And many were glad we may no longer have to hear about the horrors of plastic waste.
Like all too often you turn on the news and hear about animals being stuck, caught, wrapped up in plastic rings. Many even suffocate.
While at least on Twitter user thought about the implications for beer can furniture…
Because why not?!
And for the one person on Twitter who had their doubts…Twitter was ready with the truth.
Like for real though, I don’t know where you live that you thought you carry 24 cans of beer with plastic rings…
David Favela isn’t your typical brewer. He’s not fond of IPA’s or your usual German pilsner. His brewery, Border X Brewing, might also look like your typical neighborhood pub from the outside. But you won’t find a jukebox or cheesy neon signs on the walls.
Favela, 52, intends on straying away from your typical brewery business model. Instead, he is trying to create a brewery experience with Latin culture and community at the center of it.
“From the start, we didn’t bother with red ales and IPA’S because in all honesty none of us are ‘that.’ We didn’t grow up with that or any of those flavors,” Favela says. “If we’re not putting our personal experiences or palettes into our brewing then why bother? Quite frankly, we needed to bring some of our Latin background to this.”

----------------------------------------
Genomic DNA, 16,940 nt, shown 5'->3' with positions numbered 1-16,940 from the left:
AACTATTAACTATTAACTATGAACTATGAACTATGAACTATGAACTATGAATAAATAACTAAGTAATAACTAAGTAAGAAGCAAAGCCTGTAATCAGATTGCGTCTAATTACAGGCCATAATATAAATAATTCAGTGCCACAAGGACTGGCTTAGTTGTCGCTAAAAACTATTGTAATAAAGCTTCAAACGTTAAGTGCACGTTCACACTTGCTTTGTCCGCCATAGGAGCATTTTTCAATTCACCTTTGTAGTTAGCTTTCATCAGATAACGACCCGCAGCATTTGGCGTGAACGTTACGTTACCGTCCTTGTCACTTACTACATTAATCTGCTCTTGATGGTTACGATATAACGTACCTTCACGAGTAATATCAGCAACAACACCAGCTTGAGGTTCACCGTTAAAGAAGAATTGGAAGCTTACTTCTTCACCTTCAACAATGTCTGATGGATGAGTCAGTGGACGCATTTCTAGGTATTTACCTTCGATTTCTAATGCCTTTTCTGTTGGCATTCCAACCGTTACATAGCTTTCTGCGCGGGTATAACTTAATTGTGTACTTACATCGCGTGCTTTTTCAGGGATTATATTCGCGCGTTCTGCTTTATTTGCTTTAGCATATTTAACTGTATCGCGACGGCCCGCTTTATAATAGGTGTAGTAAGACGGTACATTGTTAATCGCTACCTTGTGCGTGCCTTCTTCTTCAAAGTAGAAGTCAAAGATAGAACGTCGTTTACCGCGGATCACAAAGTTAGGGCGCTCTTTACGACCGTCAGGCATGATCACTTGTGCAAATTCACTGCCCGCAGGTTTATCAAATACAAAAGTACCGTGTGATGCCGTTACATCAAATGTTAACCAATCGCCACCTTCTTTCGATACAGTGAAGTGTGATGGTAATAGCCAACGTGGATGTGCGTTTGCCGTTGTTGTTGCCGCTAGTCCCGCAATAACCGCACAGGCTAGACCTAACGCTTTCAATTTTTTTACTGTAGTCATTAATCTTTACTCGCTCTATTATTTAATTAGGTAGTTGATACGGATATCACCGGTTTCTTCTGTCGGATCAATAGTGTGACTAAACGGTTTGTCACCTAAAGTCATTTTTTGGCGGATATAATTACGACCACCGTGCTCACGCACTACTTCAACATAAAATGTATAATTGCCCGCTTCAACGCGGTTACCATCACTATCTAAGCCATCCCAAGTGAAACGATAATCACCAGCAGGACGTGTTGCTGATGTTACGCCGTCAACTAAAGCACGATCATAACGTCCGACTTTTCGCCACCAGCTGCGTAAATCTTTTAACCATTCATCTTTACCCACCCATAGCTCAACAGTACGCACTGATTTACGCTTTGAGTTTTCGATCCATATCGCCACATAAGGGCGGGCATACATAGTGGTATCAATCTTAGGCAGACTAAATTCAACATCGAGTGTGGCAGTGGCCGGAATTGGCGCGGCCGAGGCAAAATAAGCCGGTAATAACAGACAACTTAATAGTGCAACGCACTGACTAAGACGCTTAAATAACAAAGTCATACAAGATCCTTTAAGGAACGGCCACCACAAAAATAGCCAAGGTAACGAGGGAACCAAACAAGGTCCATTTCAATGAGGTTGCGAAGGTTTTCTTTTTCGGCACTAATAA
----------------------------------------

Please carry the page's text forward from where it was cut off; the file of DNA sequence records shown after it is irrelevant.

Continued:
This is the heart and mission of Border X Brewing. The brewery opened it’s first doors in 2014 just miles from the U.S.-Mexico border crossing in Otay Mesa before relocating to Barrio Logan, a largely Chicano neighborhood in San Diego. But now, Favela has his eyes set on tapping into the Latino community in Los Angeles.
With an array of Latin flavored beers, Border X Brewing is making a name for its self in the growing Southern California brewery scene.
Favela is the CEO of the growing brewery company that has become popular for its fusion of ingredients familiar in Latino kitchens. Beers like the Blood Saison, inspired by agua de jamaica, is made with hibiscus flowers and agave. Or the Golden Horchata Stout, a gold medal winner at the L.A. International Beer Festival, is brewed with vanilla and canela.
“We’re not the first brewers to use jamaica or horchata but many don’t come from that background to fully understand how important these flavors are and mean to our identity,” Favela says.